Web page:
The recent discovery of an elk infected with chronic wasting disease in Jackson Hole only emphasizes the irresponsibility of maintaining “super-spreader” conditions for this lethal disease on the National Elk Refuge.
If the experience of coronavirus has taught us anything, it is that crowding spreads disease. Yet every winter the U.S. Fish and Wildlife Service lures thousands of elk to the refuge, where they cluster densely together along lines of alfalfa pellets spread daily by refuge staff from January to April. The crowded feedlines offer ideal conditions for spreading CWD.
While this winter will mark the first time the refuge initiates feeding with knowledge that CWD is present among Jackson Hole elk, the U.S. Fish and Wildlife Service has recognized the disease threat posed by this program since at least 2007, when it promised to develop a so-called “Step-Down Plan” to begin a transition away from winter feeding.
Unfortunately, when the agency finally issued that plan last December after 12 years of inexplicable delay, it fell far short of meeting the urgent need for reform. The Fish and Wildlife Service identified a strategy of delaying the onset of winter feeding to teach elk to find food elsewhere but ended up punting on implementation for at least two years. Further, in response to objections from Wyoming officials who support feeding, the federal agency scaled back its proposed delay from approximately two weeks to just a few days, even though the refuge’s own former manager warned such minimal change would yield no meaningful redistribution of elk.
As the Fish and Wildlife Service’s own former chief wildlife veterinarian aptly stated after reviewing the plan, it “comes up with one idea that might help decrease reliance on supplemental feed (delay feeding onset), and hopes, maybe, it might be implemented … but maybe not. And if not, management options are not articulated.”
Now chronic wasting disease is present in Jackson Hole elk and mule deer and the refuge has no adequate response. Similar to so-called “mad cow” disease, CWD degenerates the brains of infected animals and is 100% lethal. There is no vaccine or treatment. Worse still, the infectious agent persists in vegetation and soil where afflicted animals have fed, shed body fluids or died, and it can linger for many years.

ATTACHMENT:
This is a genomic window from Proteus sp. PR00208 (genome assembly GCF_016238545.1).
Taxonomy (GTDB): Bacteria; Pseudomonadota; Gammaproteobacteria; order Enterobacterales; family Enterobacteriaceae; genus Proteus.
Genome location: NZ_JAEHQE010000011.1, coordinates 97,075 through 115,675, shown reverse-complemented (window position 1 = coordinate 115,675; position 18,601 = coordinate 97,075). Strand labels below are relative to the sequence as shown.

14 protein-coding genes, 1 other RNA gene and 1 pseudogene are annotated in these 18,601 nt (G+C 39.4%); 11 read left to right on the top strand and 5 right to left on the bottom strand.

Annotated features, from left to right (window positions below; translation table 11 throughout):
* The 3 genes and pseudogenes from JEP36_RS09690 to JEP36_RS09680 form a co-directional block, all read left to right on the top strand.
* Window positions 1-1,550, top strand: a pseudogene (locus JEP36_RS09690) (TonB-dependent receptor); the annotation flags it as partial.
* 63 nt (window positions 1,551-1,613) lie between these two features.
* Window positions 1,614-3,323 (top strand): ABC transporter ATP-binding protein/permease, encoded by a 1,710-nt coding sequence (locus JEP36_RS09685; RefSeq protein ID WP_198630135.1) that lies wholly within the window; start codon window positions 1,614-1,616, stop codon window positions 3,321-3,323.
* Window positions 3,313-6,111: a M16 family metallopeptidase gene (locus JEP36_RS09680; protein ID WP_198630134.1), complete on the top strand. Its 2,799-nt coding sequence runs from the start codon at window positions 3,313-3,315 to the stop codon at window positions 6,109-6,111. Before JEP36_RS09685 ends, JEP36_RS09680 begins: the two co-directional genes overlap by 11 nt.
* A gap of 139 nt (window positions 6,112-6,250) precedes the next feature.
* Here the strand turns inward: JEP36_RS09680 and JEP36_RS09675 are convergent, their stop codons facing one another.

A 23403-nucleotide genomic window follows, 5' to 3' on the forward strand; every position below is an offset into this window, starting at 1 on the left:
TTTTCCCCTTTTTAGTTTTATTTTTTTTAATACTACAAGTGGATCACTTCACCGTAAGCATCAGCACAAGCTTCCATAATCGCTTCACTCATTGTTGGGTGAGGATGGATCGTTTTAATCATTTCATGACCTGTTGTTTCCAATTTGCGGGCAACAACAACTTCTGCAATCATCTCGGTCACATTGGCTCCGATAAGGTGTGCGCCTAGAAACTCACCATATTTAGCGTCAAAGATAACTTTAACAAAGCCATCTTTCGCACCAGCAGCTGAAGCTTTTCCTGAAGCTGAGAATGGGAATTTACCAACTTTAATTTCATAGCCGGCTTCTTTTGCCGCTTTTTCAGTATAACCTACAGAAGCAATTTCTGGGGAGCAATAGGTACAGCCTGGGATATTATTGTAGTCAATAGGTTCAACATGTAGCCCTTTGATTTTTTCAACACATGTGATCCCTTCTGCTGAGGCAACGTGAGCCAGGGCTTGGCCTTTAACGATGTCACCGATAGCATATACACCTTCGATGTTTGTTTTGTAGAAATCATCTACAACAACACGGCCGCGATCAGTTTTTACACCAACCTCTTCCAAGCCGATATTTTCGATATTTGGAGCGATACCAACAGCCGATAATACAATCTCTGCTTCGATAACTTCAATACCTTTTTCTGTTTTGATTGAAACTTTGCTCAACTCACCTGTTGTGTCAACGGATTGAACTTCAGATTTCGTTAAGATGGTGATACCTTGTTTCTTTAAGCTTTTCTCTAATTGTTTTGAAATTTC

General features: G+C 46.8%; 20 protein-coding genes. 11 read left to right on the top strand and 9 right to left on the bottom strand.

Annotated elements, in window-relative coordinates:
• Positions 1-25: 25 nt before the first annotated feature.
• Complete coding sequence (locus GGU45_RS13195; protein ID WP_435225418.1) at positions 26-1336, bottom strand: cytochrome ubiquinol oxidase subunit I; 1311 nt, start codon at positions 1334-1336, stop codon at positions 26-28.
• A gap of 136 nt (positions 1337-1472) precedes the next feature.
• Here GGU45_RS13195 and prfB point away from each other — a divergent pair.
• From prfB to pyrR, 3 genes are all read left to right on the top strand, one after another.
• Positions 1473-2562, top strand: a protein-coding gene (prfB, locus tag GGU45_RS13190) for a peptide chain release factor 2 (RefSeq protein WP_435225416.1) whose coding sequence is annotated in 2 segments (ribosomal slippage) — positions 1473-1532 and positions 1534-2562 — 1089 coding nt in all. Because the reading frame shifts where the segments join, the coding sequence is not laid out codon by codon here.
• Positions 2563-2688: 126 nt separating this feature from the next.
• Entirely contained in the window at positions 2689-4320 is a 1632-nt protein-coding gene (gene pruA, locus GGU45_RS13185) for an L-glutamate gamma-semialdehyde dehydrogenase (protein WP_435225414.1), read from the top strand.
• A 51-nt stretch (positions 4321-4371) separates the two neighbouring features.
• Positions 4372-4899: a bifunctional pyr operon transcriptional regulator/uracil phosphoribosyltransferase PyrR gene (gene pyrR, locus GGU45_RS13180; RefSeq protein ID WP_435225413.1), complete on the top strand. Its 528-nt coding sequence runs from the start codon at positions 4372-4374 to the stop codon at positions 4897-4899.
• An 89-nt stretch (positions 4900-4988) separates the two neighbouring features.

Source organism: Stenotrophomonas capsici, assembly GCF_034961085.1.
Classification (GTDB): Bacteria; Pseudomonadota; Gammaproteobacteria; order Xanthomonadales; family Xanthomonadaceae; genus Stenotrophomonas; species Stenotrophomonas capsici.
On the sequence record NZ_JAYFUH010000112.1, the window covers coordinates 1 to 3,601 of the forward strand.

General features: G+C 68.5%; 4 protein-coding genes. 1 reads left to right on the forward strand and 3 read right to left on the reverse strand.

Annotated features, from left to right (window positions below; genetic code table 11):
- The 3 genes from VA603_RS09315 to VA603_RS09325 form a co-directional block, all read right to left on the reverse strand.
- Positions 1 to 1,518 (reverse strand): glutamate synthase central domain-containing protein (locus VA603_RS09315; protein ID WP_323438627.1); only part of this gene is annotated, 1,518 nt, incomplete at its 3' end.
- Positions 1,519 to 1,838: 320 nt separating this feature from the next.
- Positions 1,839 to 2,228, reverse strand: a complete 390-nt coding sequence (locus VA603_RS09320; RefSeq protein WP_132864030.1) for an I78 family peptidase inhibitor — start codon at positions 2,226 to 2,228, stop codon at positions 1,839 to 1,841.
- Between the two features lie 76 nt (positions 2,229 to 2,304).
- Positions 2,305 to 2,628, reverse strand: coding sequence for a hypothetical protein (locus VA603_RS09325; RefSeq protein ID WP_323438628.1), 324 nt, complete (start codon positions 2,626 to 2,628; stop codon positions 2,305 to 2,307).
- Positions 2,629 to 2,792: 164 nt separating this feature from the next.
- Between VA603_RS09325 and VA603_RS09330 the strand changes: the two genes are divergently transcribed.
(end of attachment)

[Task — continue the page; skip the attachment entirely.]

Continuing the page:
During a period when leading disease experts are impressing upon all of us the importance of social distancing to prevent infection, a government program that crowds elk together on feedgrounds under the shadow of such a disease threat is an obviously bad idea that flies in the face of science.
This program persists mostly because of a lack of commitment and creativity in addressing concerns that reducing or eliminating the refuge feeding program will create more conflicts with agriculture and sustain fewer elk to hunt. Agricultural conflicts can be mitigated through purchases of easements and installation of strategic fencing, among other measures. As for hunting, the notion that survival of wild elk requires winter feeding ignores the fact that 97% of elk in North America are not artificially fed and yet survive and reproduce, including large elk herds in Montana and Idaho.
More fundamentally, the future of elk hunting in the greater Yellowstone cannot be secured without taking steps to prevent a CWD epidemic. A CWD outbreak on the National Elk Refuge would threaten to push the Jackson Hole elk population into decline and transform the refuge itself into a contaminated disease-transmission site, both of which would reduce hunting opportunities no matter how much winter feed is distributed. Because the refuge elk disperse during summer to mingle with elk from other herds across greater Yellowstone, the refuge feeding program also threatens to become a source of CWD infection for elk throughout the region.
One of the great tragedies threatened by this situation is the prospect that the Northern Rockies tradition of the fall elk hunt, with the freezer full of meat and long-lasting family memories that it yields, could dwindle away due to hunters’ fear of contracting a lethal brain-degenerating disease from their elk steaks. Already, the Wyoming Game and Fish Department warns that the Centers for Disease Control and Prevention and World Health Organization recommend against consuming CWD-infected animals.
Fortunately, not everyone is willing to stand by and watch a wildlife-management catastrophe occur. Earlier this year, we filed a lawsuit that asks a judge to send the Fish and Wildlife Service back to the drawing board to immediately develop a legitimate, science-based plan to reform the refuge feeding program before it is too late.
Now, with CWD confirmed in Jackson Hole elk, the stakes are even higher. Time is running out to avoid a wildlife-disease disaster that could compromise the integrity of the National Elk Refuge and its iconic elk population and, ultimately, rob our children and grandchildren of the opportunity to experience a wild and healthy Greater Yellowstone Ecosystem.